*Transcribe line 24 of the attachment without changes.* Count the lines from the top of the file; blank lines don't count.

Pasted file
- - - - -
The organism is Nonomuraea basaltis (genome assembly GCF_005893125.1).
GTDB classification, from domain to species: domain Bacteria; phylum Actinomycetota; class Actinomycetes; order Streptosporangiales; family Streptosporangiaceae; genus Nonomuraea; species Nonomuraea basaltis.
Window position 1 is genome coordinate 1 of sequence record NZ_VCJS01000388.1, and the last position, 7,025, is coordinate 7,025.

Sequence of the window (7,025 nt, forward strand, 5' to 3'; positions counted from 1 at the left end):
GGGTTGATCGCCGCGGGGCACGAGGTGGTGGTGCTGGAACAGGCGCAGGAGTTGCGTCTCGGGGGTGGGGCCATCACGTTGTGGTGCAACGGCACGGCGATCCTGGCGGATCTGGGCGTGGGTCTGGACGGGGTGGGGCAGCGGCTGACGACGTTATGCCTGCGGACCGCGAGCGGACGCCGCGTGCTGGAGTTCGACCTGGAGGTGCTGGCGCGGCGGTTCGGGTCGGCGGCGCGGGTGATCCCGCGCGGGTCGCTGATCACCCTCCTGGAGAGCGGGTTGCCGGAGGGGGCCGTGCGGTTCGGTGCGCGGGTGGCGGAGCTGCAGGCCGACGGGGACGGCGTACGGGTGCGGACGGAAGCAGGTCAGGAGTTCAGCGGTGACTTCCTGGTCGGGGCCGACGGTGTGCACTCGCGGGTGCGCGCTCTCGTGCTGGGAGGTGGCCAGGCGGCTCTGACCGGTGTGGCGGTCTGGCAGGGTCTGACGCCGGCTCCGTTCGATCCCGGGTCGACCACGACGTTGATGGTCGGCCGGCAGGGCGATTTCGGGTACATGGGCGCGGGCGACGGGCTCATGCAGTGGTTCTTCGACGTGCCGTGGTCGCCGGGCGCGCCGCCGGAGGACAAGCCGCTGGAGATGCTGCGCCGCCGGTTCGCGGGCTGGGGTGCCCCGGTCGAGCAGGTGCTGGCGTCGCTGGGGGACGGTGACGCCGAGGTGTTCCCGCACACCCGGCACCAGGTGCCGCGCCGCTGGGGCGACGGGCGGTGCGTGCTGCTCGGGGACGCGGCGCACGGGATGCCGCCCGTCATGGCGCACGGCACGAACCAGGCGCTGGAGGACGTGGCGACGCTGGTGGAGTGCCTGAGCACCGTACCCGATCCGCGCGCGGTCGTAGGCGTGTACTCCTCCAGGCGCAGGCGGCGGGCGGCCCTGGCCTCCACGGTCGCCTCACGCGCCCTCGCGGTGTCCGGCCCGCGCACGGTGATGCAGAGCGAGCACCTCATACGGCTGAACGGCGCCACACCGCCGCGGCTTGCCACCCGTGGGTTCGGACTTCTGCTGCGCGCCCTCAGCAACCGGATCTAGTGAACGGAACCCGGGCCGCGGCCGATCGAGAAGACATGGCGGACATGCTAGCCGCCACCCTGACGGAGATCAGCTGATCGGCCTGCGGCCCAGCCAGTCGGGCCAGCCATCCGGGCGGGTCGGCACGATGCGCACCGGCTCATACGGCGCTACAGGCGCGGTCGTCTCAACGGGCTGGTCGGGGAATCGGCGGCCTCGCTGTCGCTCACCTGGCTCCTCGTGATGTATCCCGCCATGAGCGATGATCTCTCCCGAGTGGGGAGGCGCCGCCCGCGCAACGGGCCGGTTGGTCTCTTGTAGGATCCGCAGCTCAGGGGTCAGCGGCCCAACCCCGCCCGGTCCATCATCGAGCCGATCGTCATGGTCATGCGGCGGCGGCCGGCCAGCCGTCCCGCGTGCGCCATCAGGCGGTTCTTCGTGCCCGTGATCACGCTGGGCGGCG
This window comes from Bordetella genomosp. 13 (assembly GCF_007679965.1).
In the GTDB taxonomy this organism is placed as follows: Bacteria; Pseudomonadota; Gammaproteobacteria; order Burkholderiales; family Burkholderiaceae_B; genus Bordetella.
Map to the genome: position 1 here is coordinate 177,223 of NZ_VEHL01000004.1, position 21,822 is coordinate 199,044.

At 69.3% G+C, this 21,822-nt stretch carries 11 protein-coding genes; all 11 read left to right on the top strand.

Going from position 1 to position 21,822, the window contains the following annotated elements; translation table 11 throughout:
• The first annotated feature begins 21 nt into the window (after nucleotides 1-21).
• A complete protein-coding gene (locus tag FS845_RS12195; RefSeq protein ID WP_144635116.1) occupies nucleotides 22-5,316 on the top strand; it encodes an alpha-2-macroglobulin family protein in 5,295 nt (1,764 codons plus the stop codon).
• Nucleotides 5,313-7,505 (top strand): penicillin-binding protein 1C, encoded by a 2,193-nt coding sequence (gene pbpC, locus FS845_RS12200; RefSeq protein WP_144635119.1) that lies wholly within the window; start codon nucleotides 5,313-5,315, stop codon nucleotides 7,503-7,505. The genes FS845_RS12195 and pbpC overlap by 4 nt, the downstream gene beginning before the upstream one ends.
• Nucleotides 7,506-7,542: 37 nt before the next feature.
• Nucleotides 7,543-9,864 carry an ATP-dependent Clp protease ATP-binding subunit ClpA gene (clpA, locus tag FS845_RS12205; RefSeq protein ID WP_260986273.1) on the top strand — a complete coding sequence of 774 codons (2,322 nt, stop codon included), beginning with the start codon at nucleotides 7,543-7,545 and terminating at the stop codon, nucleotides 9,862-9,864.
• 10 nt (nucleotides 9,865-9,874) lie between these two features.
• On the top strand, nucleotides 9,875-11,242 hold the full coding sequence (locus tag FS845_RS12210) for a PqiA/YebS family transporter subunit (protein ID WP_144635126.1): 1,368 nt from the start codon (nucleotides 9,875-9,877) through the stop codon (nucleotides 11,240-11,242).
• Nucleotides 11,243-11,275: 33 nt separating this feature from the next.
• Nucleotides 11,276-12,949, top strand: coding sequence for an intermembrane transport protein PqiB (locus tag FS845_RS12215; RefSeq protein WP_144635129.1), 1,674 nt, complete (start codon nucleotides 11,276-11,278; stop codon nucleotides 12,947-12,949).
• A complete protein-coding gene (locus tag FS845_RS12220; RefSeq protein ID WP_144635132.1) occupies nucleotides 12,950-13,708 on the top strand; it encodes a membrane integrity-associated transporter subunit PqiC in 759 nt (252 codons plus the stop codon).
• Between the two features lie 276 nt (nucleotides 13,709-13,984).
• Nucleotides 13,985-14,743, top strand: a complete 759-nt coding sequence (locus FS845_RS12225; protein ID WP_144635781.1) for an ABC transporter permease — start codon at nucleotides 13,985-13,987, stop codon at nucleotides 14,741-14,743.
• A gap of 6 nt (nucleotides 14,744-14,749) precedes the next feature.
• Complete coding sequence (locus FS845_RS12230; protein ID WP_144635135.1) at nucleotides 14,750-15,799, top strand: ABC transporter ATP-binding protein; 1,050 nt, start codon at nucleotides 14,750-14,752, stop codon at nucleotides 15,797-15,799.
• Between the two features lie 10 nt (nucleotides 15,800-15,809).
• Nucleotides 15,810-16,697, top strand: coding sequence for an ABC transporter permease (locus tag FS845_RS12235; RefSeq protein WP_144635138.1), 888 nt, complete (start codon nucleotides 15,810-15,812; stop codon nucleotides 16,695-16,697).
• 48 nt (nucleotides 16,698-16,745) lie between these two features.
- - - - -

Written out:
• Complete coding sequence (locus FS845_RS12230; protein ID WP_144635135.1) at nucleotides 14,750-15,799, top strand: ABC transporter ATP-binding protein; 1,050 nt, start codon at nucleotides 14,750-14,752, stop codon at nucleotides 15,797-15,799.